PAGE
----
On Wednesday a new bill that prohibits texting while driving in the state of Florida began that proves to be a grueling path into Legislature – where it’s suffered a slow death for the past four years – making lawmakers wonder why police can’t prosecute offenders under the existing law.
“I don’t understand why law enforcement hasn’t taken it upon themselves to use the careless driving [laws] … I just find it hard to believe so many folks have had to die,” said Sen. Greg Evers
Chris Connell, a Tallahassee Police Major said it does happen, however the new bill S.B. 52 issued by Senator Nancy Detert allows law enforcement officers to add extra punishment for texting and driving.
Opponents say Deterts bill is an invasion of a drivers privacy. An officer would have to first pull a driver over for another offense making this law a “Secondary Offense.” The first violation under the bill would cost just a mere $30 plus court costs, and a second only $60 plus court costs and six points on a drivers record.
The bill must go before two more committees before being unanimously passed out. Such things as the phone being in a docking station, the driver being stopped at a traffic light or if the car is able to drive itself, like the new Google car have caused the members of the Senate Transportation Committee to amend the bill.
Detert told senators who thought the bill should be tougher that stricter penalties would most likely kill it.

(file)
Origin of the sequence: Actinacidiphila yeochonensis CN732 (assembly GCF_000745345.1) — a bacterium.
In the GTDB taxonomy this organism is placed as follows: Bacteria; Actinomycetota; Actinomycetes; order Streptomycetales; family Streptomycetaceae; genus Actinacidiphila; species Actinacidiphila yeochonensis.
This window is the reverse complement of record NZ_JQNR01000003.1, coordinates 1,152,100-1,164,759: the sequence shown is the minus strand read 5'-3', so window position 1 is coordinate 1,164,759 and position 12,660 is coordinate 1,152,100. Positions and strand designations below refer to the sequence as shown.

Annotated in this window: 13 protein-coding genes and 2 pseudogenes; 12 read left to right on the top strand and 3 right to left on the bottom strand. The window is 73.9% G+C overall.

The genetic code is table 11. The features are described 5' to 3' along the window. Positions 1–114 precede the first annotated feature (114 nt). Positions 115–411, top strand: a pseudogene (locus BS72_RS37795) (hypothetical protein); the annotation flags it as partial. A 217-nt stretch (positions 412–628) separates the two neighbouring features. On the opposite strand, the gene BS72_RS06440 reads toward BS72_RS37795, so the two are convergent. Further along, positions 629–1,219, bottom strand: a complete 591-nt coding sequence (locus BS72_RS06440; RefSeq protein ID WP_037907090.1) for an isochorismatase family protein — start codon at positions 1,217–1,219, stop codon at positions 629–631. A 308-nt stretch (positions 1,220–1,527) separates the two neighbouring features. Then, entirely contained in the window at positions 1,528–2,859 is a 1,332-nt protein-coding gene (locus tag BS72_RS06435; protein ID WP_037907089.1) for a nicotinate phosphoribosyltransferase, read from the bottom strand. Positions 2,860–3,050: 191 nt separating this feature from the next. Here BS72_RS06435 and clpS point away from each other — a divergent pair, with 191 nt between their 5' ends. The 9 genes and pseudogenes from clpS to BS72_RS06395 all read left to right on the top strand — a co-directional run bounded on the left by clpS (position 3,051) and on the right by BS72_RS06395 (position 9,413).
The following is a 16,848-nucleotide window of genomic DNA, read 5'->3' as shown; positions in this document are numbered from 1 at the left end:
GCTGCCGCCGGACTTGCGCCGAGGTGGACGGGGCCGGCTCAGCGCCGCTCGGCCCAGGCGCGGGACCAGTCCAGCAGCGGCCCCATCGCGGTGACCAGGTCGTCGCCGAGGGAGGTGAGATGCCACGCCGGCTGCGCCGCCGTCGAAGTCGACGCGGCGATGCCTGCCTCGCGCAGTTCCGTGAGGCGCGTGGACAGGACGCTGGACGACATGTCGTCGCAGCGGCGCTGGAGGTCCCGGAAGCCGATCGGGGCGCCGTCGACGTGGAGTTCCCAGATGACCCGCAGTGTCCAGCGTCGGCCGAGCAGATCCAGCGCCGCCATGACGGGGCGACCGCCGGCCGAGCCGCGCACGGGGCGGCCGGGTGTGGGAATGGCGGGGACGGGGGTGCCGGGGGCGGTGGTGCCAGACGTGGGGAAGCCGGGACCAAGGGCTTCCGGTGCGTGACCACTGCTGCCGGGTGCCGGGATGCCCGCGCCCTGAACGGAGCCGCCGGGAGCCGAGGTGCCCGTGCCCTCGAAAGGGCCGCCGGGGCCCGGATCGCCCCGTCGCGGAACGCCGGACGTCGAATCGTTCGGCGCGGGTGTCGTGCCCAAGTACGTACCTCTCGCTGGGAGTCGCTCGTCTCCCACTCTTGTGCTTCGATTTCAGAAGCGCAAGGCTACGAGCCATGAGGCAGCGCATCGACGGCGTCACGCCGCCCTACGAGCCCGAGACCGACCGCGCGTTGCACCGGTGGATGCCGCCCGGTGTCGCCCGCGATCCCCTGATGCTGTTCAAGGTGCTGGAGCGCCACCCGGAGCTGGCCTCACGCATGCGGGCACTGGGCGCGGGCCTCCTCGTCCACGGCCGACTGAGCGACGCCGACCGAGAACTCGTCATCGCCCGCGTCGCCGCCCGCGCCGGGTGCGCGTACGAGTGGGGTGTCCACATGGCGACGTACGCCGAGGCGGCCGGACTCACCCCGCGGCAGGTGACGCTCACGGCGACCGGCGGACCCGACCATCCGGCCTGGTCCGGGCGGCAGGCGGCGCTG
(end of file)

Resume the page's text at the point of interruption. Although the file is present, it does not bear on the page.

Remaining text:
Detert also said that although the bill should pass this year that it won’t be easy.
“We are caught in between two groups — one that does not want to be told what to do in their own car and the other group that thinks it doesn’t go far enough and we should get rid of cell phones and every other thing” Detert said.
Information related to texting while driving accidents is limited, and the Florida Highway Patrol could not provide any data for review.
A report from the National Highway Traffic Safety Administration claims that in 2010 3,092 people died from “distracted driving”. These deaths could possibly have been caused by driving while texting or from cellphone use in general.
Out of 50 states, Florida is one of only six that do not have texting while driving laws in place. Hawaii however does have local ordinances on each island that prohibit it.
Another anti-texting bill, H.B. 13 has also been filled however it must go through three committees before going to the floor.
When you think of the statistics, texting while driving is equal to driving blind for approximately 5 seconds or drinking 4 beers and is about 6 times more likely to cause an accident than driving while intoxicated.
AT&T is also a huge supporter of the ban, and has recently begun a campaign against it. AARP also released information this week showing that 93% of drivers in Florida 50 and older support the ban.